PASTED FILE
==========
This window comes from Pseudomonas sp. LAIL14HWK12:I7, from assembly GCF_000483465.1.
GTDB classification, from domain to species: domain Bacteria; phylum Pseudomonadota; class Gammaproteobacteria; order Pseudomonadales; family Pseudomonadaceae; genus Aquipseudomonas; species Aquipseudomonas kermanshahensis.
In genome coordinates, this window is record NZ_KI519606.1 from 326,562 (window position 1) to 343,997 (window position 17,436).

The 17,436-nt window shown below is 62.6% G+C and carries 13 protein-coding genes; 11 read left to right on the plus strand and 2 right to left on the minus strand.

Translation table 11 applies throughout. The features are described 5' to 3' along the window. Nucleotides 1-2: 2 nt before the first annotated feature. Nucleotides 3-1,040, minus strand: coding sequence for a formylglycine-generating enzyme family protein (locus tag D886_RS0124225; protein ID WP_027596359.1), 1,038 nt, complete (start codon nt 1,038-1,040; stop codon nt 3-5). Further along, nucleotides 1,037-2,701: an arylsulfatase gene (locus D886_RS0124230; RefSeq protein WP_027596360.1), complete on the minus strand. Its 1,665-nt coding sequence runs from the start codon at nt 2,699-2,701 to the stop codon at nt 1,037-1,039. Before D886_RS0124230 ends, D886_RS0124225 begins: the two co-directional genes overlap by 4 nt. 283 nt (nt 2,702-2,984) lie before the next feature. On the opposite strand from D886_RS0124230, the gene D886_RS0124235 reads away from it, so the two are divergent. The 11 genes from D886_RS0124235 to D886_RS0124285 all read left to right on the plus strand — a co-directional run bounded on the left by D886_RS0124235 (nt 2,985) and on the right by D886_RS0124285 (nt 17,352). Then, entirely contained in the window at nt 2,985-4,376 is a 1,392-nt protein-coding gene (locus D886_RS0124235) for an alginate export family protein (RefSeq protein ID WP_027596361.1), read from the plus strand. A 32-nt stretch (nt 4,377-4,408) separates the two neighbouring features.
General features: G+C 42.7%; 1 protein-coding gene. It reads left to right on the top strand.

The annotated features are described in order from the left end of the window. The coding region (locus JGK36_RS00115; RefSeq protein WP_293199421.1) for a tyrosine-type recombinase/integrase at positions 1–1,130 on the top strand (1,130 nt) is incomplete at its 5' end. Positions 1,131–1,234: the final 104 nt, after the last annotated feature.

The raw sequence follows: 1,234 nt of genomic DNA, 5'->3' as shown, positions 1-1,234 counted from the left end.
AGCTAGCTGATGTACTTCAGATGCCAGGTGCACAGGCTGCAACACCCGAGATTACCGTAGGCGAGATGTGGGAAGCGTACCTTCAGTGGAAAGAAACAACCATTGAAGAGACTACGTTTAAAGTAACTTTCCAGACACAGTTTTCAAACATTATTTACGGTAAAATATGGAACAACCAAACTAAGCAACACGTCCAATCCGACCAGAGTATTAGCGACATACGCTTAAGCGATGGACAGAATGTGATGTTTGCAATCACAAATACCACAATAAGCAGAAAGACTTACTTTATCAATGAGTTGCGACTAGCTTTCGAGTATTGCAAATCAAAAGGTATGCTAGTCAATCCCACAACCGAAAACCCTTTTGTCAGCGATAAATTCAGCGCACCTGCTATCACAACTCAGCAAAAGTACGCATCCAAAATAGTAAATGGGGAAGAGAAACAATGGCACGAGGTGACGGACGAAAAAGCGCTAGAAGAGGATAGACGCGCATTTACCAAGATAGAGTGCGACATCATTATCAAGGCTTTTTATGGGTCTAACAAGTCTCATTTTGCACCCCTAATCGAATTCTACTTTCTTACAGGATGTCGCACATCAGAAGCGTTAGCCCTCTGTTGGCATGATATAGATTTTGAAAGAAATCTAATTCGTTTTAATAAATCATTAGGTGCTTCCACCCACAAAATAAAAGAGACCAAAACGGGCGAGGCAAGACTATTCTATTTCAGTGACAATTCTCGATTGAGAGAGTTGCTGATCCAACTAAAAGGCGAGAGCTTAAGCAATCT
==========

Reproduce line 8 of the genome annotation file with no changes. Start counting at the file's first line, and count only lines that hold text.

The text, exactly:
The raw sequence follows: 1,234 nt of genomic DNA, 5'->3' as shown, positions 1-1,234 counted from the left end.